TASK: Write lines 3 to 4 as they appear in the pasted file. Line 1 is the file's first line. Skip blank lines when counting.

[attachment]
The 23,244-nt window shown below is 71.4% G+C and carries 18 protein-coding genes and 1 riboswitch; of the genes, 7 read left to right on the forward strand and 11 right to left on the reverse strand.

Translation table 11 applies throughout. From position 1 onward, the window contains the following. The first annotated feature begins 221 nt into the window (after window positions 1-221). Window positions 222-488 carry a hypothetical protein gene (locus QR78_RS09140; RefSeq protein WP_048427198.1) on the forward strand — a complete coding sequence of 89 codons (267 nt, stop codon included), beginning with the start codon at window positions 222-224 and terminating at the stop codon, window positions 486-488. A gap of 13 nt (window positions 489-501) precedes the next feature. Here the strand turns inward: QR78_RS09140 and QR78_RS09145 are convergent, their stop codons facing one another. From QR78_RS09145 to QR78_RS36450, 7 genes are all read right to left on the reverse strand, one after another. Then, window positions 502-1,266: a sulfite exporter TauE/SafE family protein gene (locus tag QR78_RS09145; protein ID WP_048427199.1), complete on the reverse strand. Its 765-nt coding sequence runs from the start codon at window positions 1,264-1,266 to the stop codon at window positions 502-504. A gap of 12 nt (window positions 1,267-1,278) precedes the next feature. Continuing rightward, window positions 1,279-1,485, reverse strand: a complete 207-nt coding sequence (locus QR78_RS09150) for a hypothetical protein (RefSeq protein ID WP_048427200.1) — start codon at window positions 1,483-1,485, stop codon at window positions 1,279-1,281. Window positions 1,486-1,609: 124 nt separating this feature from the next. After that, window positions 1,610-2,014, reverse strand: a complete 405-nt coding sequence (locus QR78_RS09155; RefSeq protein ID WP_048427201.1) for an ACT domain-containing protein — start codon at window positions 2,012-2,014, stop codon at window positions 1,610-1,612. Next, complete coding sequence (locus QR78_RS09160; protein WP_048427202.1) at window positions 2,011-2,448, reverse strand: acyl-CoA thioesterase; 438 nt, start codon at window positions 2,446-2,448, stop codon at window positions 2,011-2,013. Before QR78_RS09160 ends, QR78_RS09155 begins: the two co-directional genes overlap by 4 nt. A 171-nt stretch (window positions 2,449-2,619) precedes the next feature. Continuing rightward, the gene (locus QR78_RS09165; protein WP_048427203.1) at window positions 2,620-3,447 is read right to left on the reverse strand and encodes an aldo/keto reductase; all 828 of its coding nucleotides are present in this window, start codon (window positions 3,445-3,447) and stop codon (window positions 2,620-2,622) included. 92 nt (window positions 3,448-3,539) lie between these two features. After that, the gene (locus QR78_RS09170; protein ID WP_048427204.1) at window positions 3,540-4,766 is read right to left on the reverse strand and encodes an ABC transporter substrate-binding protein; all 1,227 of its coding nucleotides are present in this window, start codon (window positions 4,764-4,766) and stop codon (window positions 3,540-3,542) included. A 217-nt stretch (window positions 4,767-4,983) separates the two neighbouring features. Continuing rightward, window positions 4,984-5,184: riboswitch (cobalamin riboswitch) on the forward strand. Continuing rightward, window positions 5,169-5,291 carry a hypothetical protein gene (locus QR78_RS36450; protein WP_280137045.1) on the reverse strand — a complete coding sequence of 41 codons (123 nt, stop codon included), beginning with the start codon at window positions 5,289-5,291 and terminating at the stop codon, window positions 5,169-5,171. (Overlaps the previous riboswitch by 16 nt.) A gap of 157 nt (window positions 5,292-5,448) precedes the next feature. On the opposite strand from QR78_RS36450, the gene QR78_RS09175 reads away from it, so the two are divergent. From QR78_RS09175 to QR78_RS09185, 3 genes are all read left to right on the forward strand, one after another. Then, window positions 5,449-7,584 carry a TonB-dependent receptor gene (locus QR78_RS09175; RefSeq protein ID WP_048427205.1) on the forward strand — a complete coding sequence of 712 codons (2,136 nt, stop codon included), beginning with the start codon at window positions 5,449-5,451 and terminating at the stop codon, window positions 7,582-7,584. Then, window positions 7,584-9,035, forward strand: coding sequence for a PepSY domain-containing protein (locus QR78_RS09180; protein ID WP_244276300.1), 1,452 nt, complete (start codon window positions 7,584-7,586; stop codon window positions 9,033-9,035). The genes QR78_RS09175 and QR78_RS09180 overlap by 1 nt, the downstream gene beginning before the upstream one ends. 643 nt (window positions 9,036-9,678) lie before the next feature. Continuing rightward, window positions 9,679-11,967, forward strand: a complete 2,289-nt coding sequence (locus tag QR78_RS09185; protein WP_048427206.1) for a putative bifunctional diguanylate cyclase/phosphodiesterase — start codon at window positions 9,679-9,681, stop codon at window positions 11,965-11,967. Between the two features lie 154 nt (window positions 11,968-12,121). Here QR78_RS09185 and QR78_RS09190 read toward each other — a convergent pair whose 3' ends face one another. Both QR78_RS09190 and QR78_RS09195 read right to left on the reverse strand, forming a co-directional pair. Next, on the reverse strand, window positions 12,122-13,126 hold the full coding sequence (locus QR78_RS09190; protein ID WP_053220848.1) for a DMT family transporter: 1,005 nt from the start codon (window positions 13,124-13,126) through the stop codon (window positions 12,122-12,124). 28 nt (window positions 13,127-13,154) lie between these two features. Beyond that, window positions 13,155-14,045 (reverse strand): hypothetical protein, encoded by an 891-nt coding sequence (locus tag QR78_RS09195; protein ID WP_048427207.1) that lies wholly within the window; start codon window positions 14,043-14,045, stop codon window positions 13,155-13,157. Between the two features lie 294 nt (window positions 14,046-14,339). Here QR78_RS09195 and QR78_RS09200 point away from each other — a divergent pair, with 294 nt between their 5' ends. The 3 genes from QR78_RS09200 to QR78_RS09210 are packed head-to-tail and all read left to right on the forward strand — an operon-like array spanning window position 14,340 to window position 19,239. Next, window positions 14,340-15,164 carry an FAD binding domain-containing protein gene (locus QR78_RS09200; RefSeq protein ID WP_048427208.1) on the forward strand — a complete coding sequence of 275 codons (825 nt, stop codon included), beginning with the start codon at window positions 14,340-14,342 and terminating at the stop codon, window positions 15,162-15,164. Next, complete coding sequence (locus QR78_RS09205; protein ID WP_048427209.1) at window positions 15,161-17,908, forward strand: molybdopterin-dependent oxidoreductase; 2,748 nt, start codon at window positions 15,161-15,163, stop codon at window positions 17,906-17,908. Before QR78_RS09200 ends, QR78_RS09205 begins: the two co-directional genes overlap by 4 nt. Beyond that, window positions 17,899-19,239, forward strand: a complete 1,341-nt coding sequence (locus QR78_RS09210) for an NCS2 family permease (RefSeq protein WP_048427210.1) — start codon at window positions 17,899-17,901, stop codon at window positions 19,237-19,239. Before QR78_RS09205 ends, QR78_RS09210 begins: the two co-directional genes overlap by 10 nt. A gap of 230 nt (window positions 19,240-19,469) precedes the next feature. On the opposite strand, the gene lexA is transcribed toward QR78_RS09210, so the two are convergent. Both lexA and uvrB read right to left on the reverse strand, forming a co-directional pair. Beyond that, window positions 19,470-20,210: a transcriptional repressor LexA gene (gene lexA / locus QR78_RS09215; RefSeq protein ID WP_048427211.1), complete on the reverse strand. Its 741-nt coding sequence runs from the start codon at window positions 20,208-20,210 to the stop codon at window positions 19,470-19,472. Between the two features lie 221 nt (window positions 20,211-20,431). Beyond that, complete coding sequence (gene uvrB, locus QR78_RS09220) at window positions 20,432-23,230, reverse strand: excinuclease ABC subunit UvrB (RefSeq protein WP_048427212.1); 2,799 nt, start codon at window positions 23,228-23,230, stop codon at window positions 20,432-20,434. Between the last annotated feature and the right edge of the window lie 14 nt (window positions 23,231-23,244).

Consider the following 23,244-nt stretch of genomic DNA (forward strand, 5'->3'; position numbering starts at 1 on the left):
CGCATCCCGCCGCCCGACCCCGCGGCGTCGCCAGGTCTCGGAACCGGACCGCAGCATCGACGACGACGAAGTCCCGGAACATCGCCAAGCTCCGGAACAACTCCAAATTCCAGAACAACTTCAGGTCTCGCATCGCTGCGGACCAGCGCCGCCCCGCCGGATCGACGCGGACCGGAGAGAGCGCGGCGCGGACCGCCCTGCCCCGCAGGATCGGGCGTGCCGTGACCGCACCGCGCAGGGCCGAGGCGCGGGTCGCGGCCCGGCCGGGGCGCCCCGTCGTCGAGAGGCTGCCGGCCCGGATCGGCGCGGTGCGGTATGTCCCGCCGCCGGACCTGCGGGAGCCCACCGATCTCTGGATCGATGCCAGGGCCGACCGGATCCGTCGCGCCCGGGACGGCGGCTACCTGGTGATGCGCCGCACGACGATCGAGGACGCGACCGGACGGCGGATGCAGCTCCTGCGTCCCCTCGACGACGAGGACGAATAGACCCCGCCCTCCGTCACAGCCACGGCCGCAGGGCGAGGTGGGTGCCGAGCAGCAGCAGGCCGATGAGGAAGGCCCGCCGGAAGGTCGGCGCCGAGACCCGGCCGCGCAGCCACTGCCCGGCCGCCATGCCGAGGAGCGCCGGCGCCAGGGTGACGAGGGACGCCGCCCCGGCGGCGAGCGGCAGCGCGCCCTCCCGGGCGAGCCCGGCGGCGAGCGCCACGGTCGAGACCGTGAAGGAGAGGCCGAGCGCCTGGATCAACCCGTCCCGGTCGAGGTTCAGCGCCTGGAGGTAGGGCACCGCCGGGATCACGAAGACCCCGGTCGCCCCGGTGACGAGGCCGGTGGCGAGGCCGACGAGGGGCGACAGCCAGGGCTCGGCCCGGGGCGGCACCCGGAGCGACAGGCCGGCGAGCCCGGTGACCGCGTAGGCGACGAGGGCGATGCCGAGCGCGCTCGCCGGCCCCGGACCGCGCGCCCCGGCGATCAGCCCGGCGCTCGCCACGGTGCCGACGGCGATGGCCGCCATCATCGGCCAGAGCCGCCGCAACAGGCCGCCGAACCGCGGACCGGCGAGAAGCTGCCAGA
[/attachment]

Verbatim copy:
Consider the following 23,244-nt stretch of genomic DNA (forward strand, 5'->3'; position numbering starts at 1 on the left):
CGCATCCCGCCGCCCGACCCCGCGGCGTCGCCAGGTCTCGGAACCGGACCGCAGCATCGACGACGACGAAGTCCCGGAACATCGCCAAGCTCCGGAACAACTCCAAATTCCAGAACAACTTCAGGTCTCGCATCGCTGCGGACCAGCGCCGCCCCGCCGGATCGACGCGGACCGGAGAGAGCGCGGCGCGGACCGCCCTGCCCCGCAGGATCGGGCGTGCCGTGACCGCACCGCGCAGGGCCGAGGCGCGGGTCGCGGCCCGGCCGGGGCGCCCCGTCGTCGAGAGGCTGCCGGCCCGGATCGGCGCGGTGCGGTATGTCCCGCCGCCGGACCTGCGGGAGCCCACCGATCTCTGGATCGATGCCAGGGCCGACCGGATCCGTCGCGCCCGGGACGGCGGCTACCTGGTGATGCGCCGCACGACGATCGAGGACGCGACCGGACGGCGGATGCAGCTCCTGCGTCCCCTCGACGACGAGGACGAATAGACCCCGCCCTCCGTCACAGCCACGGCCGCAGGGCGAGGTGGGTGCCGAGCAGCAGCAGGCCGATGAGGAAGGCCCGCCGGAAGGTCGGCGCCGAGACCCGGCCGCGCAGCCACTGCCCGGCCGCCATGCCGAGGAGCGCCGGCGCCAGGGTGACGAGGGACGCCGCCCCGGCGGCGAGCGGCAGCGCGCCCTCCCGGGCGAGCCCGGCGGCGAGCGCCACGGTCGAGACCGTGAAGGAGAGGCCGAGCGCCTGGATCAACCCGTCCCGGTCGAGGTTCAGCGCCTGGAGGTAGGGCACCGCCGGGATCACGAAGACCCCGGTCGCCCCGGTGACGAGGCCGGTGGCGAGGCCGACGAGGGGCGACAGCCAGGGCTCGGCCCGGGGCGGCACCCGGAGCGACAGGCCGGCGAGCCCGGTGACCGCGTAGGCGACGAGGGCGATGCCGAGCGCGCTCGCCGGCCCCGGACCGCGCGCCCCGGCGATCAGCCCGGCGCTCGCCACGGTGCCGACGGCGATGGCCGCCATCATCGGCCAGAGCCGCCGCAACAGGCCGCCGAACCGCGGACCGGCGAGAAGCTGCCAGA